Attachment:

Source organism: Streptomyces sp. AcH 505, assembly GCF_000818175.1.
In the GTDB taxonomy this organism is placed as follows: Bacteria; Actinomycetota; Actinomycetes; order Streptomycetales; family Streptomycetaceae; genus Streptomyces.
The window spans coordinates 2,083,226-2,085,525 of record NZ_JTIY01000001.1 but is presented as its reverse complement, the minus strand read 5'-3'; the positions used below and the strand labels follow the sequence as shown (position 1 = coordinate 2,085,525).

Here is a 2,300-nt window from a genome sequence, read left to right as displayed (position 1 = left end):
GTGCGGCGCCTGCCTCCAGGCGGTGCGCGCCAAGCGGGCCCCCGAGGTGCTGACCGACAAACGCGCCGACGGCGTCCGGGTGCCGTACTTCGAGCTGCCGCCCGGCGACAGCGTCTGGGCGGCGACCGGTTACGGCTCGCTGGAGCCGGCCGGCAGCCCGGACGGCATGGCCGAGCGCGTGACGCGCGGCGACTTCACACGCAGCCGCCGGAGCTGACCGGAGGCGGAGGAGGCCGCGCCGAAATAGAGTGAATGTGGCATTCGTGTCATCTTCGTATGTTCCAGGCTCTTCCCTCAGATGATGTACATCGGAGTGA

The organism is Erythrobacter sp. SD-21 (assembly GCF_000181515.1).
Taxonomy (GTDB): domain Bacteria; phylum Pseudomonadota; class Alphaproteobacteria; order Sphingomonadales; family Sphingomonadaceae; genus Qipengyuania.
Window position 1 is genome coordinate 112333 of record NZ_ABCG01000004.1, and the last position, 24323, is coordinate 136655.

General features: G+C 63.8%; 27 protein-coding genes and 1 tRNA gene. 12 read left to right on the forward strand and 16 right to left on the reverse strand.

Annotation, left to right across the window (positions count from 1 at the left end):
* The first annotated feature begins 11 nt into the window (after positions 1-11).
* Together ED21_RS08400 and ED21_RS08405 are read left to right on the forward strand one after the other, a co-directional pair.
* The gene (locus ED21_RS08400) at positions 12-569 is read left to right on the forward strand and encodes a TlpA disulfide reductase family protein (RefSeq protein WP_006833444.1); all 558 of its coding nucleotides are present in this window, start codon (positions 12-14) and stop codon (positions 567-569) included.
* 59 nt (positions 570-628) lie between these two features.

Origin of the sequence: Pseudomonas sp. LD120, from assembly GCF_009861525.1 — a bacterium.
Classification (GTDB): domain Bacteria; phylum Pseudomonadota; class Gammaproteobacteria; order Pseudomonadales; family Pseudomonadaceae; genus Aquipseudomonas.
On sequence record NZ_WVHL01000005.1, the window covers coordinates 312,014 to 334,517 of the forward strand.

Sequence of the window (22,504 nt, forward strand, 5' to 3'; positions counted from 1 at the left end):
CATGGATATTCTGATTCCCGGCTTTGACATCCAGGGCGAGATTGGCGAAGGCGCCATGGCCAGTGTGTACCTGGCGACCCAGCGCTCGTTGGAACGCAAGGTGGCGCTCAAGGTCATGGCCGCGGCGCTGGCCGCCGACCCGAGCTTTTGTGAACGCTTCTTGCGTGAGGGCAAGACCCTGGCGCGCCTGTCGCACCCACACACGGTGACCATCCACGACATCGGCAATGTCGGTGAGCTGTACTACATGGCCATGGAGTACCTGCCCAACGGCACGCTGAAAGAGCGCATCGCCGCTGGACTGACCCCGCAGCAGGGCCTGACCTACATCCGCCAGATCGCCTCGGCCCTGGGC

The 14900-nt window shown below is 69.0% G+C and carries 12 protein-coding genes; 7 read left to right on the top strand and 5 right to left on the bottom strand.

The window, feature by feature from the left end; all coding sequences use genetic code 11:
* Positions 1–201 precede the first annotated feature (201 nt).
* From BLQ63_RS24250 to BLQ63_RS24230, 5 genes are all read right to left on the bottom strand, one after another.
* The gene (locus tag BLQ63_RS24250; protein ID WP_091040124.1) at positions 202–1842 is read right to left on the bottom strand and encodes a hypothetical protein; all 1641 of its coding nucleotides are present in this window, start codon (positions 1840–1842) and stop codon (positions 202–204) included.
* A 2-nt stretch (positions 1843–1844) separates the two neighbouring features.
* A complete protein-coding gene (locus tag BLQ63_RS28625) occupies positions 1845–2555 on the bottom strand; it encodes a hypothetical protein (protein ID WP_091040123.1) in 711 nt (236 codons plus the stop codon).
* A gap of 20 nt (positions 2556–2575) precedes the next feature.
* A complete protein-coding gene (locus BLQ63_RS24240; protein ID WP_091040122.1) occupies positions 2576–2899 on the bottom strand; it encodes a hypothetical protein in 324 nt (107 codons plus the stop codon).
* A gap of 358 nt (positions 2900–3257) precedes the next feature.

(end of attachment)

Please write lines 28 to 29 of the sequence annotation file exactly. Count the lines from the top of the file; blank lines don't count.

* A complete protein-coding gene (locus BLQ63_RS24240; protein ID WP_091040122.1) occupies positions 2576–2899 on the bottom strand; it encodes a hypothetical protein in 324 nt (107 codons plus the stop codon).
* A gap of 358 nt (positions 2900–3257) precedes the next feature.